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In the kitchen/living room vocabulary


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It is very helpful to learn foreign language by memorizing words that surround you. Therefore, today I would like to give some words that concern kitchen and living room vocabulary. So, let`s start with the names of pots and pans that you can find in your kitchen.

キッチン [kicchin] - Kitchen

電子レンジ [denshirenzi] - microwave

ワイングラス [waingurasu] - wine

コーヒーカップ [kouhiikappu] - coffee cup

湯飲み(茶わん)[yuunomi (chyawan)] - tea cup (you also may use just 茶わん to say 'tea cup')

食器 [syokki] - dish

スツール [sutuuru] - stool

冷蔵庫 [reizouko] - refrigerator

ガスレンジ/ガスコンロ [gasurenzi/gasukonro] - gas stove

グラスのコップ [gurasu no koppu] - glass (or just グラス)

レバー [rebaa] - lever

流し [nagashi] - sink

Living room:

リビング/居間 [ribingu/ima] - living room (both words can be used)

窓ガラス [madogarasu] - window glass

雨戸 [amado] - shutter

網戸 [amido] - screen (door)

天井 [tenzyou] - ceiling

床 [yuka] - floor

じゅうたん/カーペット [zyuutan/kaapetto] - carpet

長いす/ソファー [nagaisu/sofaa] - sofa

ヒーター [hiitaa] - heater

エアコン [eakon] - air conditioner

コンセント [konsento] - electrical outlet

コード [koudo] - cord

And couple verbs:

上げる [ageru] - to lift: レバーを上げる [reba-woageru] - to turn up the lever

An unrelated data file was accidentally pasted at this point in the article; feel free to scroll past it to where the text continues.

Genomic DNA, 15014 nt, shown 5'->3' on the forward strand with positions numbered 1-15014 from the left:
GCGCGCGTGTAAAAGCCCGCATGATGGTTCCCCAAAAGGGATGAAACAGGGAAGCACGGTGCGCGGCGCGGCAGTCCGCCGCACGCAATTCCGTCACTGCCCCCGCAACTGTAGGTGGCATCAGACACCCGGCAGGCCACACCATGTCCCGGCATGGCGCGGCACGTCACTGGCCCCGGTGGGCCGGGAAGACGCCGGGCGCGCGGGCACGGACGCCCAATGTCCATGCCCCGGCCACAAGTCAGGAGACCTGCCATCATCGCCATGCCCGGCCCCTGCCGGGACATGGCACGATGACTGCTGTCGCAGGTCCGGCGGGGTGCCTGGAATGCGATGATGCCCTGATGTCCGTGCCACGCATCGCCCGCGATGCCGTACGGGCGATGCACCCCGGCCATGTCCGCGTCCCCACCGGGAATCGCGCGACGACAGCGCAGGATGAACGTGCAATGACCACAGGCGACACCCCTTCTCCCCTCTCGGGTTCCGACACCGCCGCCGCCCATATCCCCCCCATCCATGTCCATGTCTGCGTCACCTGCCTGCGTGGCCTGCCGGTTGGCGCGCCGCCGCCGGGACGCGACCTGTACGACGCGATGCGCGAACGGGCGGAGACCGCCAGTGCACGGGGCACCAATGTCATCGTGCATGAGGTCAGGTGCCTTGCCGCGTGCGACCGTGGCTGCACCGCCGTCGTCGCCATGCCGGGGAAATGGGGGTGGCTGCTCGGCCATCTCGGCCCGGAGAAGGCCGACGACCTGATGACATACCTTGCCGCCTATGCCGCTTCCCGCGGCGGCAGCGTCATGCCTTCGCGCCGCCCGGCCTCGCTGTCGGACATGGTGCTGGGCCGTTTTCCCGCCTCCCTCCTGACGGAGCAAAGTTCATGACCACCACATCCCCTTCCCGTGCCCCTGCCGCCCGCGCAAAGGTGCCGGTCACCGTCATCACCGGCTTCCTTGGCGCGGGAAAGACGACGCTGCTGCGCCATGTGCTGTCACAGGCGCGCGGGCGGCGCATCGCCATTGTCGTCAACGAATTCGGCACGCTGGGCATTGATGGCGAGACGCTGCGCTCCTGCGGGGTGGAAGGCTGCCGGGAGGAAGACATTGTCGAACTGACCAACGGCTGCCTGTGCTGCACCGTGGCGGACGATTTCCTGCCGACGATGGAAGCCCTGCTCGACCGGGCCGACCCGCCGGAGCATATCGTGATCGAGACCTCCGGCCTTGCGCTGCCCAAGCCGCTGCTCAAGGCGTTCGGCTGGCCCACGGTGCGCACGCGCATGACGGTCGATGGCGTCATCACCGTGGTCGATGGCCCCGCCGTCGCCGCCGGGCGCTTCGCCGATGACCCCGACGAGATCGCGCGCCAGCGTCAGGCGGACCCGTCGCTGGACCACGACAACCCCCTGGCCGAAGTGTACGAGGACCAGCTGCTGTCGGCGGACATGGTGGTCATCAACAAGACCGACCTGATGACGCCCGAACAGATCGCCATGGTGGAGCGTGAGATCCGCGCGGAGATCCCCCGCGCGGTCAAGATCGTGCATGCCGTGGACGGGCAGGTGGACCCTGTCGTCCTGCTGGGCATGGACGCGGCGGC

電源 [dengen] - power supply: 電源を入れる [dengen wo ireru] - to plug in (to turn on the switch); 電源をきる [dengen wo ireru] - to unplug

As you can see the most of the words are loan words. So, it`s going to be easy to memorize them. My advice, if you want to deepen your vocabulary skills you may put stickers with the name of the furniture around your apartment, so that every time you look around your apartment you could see the name of the furniture in Japanese. Good luck with learning Japanese language!

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  • 2 years later...

Great post. I am encountering many of these Japanese words for the first time. I really like kouhikappu, nagashi and hitaa. They are easy to memorize because as you pointed out they are very similar to the actual English words that they represent. I suppose learning the Japanese words for common household items is a necessity and this is as good a guide as any. Thank you.

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This is a great post, I'm actually trying to get into new languages and this is really useful for beginners like me.

How do you actually pronounce what you put there? I'm guessing you pronounce it like it is written with an accent of course or even a volume, I don't know- I suppose this is a good way of learning some vocabulary for the language which is Japanese, anyways thank you for your help and I'll be sure to practice with your method.

Cheers.

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May I add a few to the list?

食器(しょっき)Shokki   pronounced "show-key"  = Dinnerware, dining ware, usually the ceramic and stoneware goods

炊飯器(すいはんき)Suihanki   pronounced "soo-e-han-key" = rice cooker

トースター Toosuta  pronounced "toasta" = toaster

箸(はし) hashi  pronounced "hah-shee" (emphasis on the HAH) = chopsticks

鍋(なべ) nabe  pronounced "naw-bay" = Japanese hot pot

小鉄(こてつ) kotetsu pronounced "koh-teht-soo" = Japanese heated table for the winter

鉄板(てっぱん) teppan pronounced "tep-pan" = The specialty teppanyaki maker/dish thing.  I can't really describe it.